Rotate your children’s toys. When our kids have fewer options of what to play with, they’re able to stay focused for longer periods of time and become more creative with their play. We use large plastic tubs to store toys in for a few weeks or months at a time. When the kids need a change, we grab those bins and cycle them in while putting other toys away for a duration of time.
Keep simple routines. Don’t try to add dozens of new routines to your day in hopes that it’ll magically transform your life. Instead, choose a few habits or routines and take those simple ideas seriously. Once those are mastered, feel free to move on to a new routine. The real task is staying focused on just one idea and taking it seriously until you’ve learned it well.
Too Much Information
Fast from social media. During seasons that I need a break or feel more overwhelmed, one of the first things I do is take an intentional fast from social media. It’s refreshing not to feel pressured to keep up with others’ lives so that I can be more present with those around me during that time.
Limit your news consumption. Staying up-to-date with local and world news is important, but our culture has turned to so many sources of news that it often becomes a source of unneeded stress. Instead of using 3 to 4 different news sources (TV, newspaper, online, social media, and so on), stick to one reputable source. My husband, Mike, reads the newspaper every day. He finds a less dramatic portrayal of events and a finite number of stories to grab his attention this way.
Too Much Speed
Leave more margin. Are your evenings so full that it’s hard to find time for a family meal or an after-dinner walk? If possible, aim to leave a few evenings free from obligations and activities. Limit the number of extracurricular activities the kids are involved in. Make designated time to enjoy life’s free pleasures, like visiting friends and relaxing in nature.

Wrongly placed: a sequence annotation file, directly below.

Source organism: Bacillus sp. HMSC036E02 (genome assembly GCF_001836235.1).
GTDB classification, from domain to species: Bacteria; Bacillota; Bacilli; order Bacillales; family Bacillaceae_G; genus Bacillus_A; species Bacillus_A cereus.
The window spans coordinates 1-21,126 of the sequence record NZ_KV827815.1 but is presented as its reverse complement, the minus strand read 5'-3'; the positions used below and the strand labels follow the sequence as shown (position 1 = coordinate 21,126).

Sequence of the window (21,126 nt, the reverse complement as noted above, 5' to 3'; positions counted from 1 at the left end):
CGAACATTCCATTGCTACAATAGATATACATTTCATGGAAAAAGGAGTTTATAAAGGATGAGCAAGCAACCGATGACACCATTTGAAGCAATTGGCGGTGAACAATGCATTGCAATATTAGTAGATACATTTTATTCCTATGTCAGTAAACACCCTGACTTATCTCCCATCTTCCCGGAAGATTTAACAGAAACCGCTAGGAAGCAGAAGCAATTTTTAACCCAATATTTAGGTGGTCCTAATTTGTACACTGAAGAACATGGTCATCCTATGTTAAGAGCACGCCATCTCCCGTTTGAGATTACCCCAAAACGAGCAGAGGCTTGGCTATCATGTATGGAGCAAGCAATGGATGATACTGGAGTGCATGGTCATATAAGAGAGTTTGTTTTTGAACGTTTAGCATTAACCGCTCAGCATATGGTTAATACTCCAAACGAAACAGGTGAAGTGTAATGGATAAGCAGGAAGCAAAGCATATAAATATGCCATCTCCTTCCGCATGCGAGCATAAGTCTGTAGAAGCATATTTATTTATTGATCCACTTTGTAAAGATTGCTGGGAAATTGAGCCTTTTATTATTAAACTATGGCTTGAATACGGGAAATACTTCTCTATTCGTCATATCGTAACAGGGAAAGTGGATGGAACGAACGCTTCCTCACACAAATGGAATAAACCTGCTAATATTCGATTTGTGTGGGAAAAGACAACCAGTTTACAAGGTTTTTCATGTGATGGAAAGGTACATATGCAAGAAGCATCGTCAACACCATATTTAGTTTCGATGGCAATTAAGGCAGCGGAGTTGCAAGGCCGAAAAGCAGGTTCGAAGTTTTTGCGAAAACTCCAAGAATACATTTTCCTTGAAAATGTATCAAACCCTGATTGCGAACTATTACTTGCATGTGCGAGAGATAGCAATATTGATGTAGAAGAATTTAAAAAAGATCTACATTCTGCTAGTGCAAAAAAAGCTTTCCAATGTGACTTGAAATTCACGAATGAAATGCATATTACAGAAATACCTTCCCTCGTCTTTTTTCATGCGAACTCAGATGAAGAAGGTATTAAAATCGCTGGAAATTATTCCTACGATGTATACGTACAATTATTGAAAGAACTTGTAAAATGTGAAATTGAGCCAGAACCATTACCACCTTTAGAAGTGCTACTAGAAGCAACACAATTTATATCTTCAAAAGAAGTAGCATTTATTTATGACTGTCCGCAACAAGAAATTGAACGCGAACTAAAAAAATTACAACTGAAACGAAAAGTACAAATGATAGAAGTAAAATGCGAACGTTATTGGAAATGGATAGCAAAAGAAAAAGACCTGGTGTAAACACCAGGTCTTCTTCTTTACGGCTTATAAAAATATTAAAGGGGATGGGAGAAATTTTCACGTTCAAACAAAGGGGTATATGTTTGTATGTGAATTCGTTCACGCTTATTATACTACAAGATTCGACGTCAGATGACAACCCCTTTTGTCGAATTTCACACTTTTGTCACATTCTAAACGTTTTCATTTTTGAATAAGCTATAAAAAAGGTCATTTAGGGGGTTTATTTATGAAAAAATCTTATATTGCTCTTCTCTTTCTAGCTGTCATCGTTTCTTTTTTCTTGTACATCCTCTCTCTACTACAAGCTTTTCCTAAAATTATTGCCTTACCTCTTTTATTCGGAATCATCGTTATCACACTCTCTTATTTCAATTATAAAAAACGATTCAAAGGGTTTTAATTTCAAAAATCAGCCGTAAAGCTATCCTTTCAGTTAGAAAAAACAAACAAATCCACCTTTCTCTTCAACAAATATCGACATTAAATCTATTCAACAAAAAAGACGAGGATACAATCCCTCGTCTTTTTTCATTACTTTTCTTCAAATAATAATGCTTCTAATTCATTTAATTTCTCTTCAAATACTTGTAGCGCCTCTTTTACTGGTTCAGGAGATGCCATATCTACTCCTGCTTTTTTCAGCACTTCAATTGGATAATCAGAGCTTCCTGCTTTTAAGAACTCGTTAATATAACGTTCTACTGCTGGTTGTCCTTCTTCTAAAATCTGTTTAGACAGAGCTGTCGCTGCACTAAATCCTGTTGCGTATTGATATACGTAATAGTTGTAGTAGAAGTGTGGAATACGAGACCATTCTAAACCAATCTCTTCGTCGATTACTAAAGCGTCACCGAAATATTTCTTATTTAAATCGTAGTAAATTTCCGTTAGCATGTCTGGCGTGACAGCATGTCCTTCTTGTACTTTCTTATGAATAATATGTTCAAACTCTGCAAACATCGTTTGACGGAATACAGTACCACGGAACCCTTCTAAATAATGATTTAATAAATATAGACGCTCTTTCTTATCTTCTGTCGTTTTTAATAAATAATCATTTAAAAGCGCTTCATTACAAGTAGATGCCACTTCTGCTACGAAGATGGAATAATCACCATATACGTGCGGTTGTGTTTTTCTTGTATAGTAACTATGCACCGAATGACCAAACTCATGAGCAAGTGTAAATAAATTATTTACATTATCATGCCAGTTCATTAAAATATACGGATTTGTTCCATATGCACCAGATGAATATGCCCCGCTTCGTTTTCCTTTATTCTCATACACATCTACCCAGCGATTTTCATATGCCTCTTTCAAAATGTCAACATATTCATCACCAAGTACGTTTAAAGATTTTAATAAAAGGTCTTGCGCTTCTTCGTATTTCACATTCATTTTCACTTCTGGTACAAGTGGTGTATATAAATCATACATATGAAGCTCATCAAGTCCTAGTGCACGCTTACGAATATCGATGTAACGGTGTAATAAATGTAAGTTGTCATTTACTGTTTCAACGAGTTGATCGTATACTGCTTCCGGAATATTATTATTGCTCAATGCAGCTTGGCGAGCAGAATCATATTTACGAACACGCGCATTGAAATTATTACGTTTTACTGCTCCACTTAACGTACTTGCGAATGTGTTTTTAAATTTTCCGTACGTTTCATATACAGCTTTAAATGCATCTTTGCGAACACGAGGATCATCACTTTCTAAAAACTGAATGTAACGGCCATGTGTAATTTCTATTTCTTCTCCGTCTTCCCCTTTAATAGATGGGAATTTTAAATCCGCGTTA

Stop trying to multitask. When we try to accomplish too many tasks at once, we’re more likely to become distracted, overwhelmed, or inefficient. I’ve found so much success in creating a 3-item to-do list. I’ll do one task at a time, stay focused until it’s completed, then move on to the next one on my list. Life isn’t solely about productivity, but also enjoying the journey.
Having a lot of something isn’t always a bad thing, but when having too much becomes a source of stress, or we lose contentment for what we have, or it causes us to keep desiring more and more, then we will find more benefit in taking steps toward slowing down, reducing, and limiting what we have.
This article was originally published on This Evergreen Home.